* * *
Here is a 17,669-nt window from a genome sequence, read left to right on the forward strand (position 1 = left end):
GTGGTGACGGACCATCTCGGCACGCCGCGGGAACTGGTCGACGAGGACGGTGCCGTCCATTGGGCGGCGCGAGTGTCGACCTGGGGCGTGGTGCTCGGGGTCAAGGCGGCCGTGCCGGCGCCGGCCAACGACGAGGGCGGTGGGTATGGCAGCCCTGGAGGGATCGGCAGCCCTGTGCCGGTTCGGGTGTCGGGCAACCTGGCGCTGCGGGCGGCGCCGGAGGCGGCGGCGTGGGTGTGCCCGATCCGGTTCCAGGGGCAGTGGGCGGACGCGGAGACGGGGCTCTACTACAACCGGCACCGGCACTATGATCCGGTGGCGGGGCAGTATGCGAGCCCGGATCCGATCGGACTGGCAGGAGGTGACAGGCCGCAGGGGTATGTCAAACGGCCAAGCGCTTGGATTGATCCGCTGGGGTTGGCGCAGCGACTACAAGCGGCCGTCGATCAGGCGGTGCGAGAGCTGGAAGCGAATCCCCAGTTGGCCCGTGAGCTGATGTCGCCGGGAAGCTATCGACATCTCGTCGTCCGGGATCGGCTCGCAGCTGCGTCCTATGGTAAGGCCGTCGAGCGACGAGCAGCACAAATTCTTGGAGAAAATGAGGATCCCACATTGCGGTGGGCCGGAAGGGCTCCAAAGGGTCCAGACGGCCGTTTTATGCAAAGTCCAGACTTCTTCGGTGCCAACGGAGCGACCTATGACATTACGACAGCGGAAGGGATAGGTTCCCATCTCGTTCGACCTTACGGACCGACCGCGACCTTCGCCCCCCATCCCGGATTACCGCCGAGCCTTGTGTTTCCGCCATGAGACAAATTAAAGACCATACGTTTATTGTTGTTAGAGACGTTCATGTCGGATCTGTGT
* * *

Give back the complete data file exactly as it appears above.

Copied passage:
Here is a 17,669-nt window from a genome sequence, read left to right on the forward strand (position 1 = left end):
GTGGTGACGGACCATCTCGGCACGCCGCGGGAACTGGTCGACGAGGACGGTGCCGTCCATTGGGCGGCGCGAGTGTCGACCTGGGGCGTGGTGCTCGGGGTCAAGGCGGCCGTGCCGGCGCCGGCCAACGACGAGGGCGGTGGGTATGGCAGCCCTGGAGGGATCGGCAGCCCTGTGCCGGTTCGGGTGTCGGGCAACCTGGCGCTGCGGGCGGCGCCGGAGGCGGCGGCGTGGGTGTGCCCGATCCGGTTCCAGGGGCAGTGGGCGGACGCGGAGACGGGGCTCTACTACAACCGGCACCGGCACTATGATCCGGTGGCGGGGCAGTATGCGAGCCCGGATCCGATCGGACTGGCAGGAGGTGACAGGCCGCAGGGGTATGTCAAACGGCCAAGCGCTTGGATTGATCCGCTGGGGTTGGCGCAGCGACTACAAGCGGCCGTCGATCAGGCGGTGCGAGAGCTGGAAGCGAATCCCCAGTTGGCCCGTGAGCTGATGTCGCCGGGAAGCTATCGACATCTCGTCGTCCGGGATCGGCTCGCAGCTGCGTCCTATGGTAAGGCCGTCGAGCGACGAGCAGCACAAATTCTTGGAGAAAATGAGGATCCCACATTGCGGTGGGCCGGAAGGGCTCCAAAGGGTCCAGACGGCCGTTTTATGCAAAGTCCAGACTTCTTCGGTGCCAACGGAGCGACCTATGACATTACGACAGCGGAAGGGATAGGTTCCCATCTCGTTCGACCTTACGGACCGACCGCGACCTTCGCCCCCCATCCCGGATTACCGCCGAGCCTTGTGTTTCCGCCATGAGACAAATTAAAGACCATACGTTTATTGTTGTTAGAGACGTTCATGTCGGATCTGTGT